By Deb Reichmann | Associated Press
WASHINGTON — President Donald Trump’s top adviser for Russian and European affairs is leaving his job at the White House, a day before he’s scheduled to testify before the House impeachment investigators, a senior administration official said Wednesday.
Tim Morrison owes his job at the National Security Council to Trump, but his testimony Thursday in the House impeachment inquiry might be central to a push to remove the president from office.
A senior administration official said Morrison “has decided to pursue other opportunities.” The official, who was not authorized to discuss Morrison’s job and spoke only on condition of anonymity, said Morrison has been considering leaving the administration for “some time.”
Morrison has been in the spotlight since August when a government whistleblower said multiple U.S. officials had said Trump was “using the power of his office to solicit interference from a foreign country in the 2020 U.S. election.”
Now it’s his turn in the impeachment probe’s hot seat.
Morrison, tall and lean with an authoritative voice, will be asked to explain that “sinking feeling” he got when Trump demanded that Ukraine’s president investigate former Vice President Joe Biden and meddling in the 2016 election.
Morrison, who is in his 40s, is a political appointee in the Trump White House, brought on board by former national security adviser John Bolton to address arms control matters and later shifted into his current role as a top Russia and Europe adviser. It was there that he stepped into the thick of an in-house squabble about the activities of Rudy Giuliani, Trump’s personal attorney who had been conversing with Ukrainian leaders outside of traditional U.S. diplomatic circles.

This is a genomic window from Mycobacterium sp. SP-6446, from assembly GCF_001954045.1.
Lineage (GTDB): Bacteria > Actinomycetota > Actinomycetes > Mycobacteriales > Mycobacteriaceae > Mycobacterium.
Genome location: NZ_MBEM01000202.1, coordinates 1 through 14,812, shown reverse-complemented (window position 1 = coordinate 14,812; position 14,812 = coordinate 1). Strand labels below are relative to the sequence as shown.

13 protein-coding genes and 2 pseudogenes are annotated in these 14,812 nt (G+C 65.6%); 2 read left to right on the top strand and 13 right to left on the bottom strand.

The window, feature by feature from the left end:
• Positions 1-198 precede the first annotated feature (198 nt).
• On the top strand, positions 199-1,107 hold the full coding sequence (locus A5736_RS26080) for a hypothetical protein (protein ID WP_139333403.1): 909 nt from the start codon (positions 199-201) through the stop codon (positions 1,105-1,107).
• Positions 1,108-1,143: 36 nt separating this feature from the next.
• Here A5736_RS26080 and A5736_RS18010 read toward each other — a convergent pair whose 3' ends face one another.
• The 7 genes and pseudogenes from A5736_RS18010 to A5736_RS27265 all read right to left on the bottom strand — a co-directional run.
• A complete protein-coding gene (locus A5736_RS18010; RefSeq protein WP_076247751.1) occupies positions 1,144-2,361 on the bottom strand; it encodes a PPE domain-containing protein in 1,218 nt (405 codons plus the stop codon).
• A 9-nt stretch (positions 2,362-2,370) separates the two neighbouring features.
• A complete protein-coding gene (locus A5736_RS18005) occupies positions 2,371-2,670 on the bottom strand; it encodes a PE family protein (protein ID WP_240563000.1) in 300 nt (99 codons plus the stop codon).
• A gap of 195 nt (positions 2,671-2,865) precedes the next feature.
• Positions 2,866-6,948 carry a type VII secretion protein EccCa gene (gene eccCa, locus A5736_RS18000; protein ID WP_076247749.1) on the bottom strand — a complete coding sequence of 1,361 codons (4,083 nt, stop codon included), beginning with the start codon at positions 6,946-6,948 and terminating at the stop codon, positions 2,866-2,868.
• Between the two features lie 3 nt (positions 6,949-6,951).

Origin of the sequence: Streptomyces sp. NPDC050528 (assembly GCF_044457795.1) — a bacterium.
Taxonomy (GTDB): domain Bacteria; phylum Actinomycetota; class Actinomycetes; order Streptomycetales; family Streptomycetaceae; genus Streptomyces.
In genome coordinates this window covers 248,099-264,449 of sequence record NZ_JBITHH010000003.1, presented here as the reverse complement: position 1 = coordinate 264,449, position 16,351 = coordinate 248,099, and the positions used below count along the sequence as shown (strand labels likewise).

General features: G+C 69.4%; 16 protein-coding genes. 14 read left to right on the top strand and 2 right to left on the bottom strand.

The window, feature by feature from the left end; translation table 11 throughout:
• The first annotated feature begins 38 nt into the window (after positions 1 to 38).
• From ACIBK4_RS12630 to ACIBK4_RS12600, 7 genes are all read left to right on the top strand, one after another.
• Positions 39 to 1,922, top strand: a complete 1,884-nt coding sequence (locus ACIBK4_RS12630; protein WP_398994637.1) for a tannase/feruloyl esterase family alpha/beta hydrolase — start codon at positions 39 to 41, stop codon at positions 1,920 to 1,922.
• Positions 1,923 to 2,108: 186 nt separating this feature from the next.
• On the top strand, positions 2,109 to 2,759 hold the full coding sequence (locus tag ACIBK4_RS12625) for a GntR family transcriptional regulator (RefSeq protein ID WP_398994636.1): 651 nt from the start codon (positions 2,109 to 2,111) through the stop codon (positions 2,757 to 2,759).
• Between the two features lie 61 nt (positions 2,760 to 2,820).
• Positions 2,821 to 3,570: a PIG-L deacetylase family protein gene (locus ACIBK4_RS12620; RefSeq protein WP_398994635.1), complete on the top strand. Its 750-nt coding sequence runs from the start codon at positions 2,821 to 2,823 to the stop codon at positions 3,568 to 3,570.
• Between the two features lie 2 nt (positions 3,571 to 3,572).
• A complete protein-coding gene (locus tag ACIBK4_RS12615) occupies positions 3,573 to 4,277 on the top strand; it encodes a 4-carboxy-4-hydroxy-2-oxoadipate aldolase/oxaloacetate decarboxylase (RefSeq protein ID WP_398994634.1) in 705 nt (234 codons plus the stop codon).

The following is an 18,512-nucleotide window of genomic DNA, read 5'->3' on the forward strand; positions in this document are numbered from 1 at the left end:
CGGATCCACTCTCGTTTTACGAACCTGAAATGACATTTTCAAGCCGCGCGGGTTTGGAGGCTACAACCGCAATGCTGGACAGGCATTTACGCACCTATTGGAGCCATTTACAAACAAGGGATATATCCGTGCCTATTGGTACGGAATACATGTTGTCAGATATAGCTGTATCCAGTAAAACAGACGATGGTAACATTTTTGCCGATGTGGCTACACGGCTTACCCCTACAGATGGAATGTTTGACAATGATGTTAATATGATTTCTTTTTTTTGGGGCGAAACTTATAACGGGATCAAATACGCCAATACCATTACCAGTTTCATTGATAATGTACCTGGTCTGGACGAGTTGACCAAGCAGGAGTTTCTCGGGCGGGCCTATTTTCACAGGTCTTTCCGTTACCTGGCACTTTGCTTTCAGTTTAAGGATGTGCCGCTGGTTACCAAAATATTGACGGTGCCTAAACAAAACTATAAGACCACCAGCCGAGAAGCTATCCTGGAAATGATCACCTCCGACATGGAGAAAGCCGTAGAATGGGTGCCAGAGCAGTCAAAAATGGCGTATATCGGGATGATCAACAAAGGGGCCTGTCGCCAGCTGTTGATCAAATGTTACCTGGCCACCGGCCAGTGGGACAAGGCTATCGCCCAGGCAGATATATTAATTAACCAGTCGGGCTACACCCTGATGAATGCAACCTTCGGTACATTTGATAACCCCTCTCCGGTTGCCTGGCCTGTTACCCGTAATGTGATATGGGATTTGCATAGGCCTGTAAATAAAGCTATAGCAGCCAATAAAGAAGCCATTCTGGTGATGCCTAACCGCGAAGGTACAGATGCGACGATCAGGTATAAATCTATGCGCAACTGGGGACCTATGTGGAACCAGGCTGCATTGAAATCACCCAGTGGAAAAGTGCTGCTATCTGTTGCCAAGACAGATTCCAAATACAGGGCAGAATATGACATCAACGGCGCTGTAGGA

Known as a “hawk” in national security circles, Morrison is set to be the first political appointee from the White House to testify before impeachment investigators. The probe has been denounced by the president, who has directed his staff not to testify.
Regardless of what he says, GOP lawmakers will be hard-pressed to dismiss Morrison, formerly a longtime Republican staffer at the House Armed Services Committee. He’s been bouncing around Washington in Republican positions for two decades, having worked for Rep. Mark Kennedy, R-Minn., Sen. Jon Kyl, R-Ariz., and as a GOP senior staffer on the House Armed Services Committee, including nearly four years when it was chaired by Rep. Mac Thornberry, R-Texas.
Morrison’s name appeared more than a dozen times in earlier testimony by William Taylor, the acting U.S. ambassador in Ukraine, who told impeachment investigators that Trump was withholding military aid unless the new Ukrainian president, Volodymyr Zelenskiy, went public with a promise to investigate Trump’s political rival Joe Biden and his son Hunter. Taylor’s testimony contradicts Trump’s repeated denials that there was any quid pro quo.
Taylor said Morrison recounted a conversation that Gordon Sondland, America’s ambassador to the European Union, had with a top aide to Zelenskiy named Andriy Yermak. Taylor said Morrison told him security assistance would not materialize until Zelenskiy committed to investigate Burisma, a Ukrainian gas company that once employed Biden’s son. A White …read more
Source:: The Mercury News – Politics